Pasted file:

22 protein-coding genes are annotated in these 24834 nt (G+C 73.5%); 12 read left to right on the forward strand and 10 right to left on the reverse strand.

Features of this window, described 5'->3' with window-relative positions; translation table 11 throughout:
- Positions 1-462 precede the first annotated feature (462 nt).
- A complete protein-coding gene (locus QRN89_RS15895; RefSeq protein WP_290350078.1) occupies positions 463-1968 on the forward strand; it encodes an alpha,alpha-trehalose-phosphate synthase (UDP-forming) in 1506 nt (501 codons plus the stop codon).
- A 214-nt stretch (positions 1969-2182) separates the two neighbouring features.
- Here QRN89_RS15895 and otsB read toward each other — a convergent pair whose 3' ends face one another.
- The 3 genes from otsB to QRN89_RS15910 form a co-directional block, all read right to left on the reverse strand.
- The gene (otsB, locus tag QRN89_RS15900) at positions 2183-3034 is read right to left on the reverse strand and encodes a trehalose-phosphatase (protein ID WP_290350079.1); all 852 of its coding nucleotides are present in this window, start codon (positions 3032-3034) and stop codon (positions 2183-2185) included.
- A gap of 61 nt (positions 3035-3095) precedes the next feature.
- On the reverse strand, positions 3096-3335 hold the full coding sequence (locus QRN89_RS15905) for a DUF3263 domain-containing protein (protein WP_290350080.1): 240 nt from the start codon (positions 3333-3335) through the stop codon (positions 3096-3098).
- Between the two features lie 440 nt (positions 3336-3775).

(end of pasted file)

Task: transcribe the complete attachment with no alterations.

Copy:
22 protein-coding genes are annotated in these 24834 nt (G+C 73.5%); 12 read left to right on the forward strand and 10 right to left on the reverse strand.

Features of this window, described 5'->3' with window-relative positions; translation table 11 throughout:
- Positions 1-462 precede the first annotated feature (462 nt).
- A complete protein-coding gene (locus QRN89_RS15895; RefSeq protein WP_290350078.1) occupies positions 463-1968 on the forward strand; it encodes an alpha,alpha-trehalose-phosphate synthase (UDP-forming) in 1506 nt (501 codons plus the stop codon).
- A 214-nt stretch (positions 1969-2182) separates the two neighbouring features.
- Here QRN89_RS15895 and otsB read toward each other — a convergent pair whose 3' ends face one another.
- The 3 genes from otsB to QRN89_RS15910 form a co-directional block, all read right to left on the reverse strand.
- The gene (otsB, locus tag QRN89_RS15900) at positions 2183-3034 is read right to left on the reverse strand and encodes a trehalose-phosphatase (protein ID WP_290350079.1); all 852 of its coding nucleotides are present in this window, start codon (positions 3032-3034) and stop codon (positions 2183-2185) included.
- A gap of 61 nt (positions 3035-3095) precedes the next feature.
- On the reverse strand, positions 3096-3335 hold the full coding sequence (locus QRN89_RS15905) for a DUF3263 domain-containing protein (protein WP_290350080.1): 240 nt from the start codon (positions 3333-3335) through the stop codon (positions 3096-3098).
- Between the two features lie 440 nt (positions 3336-3775).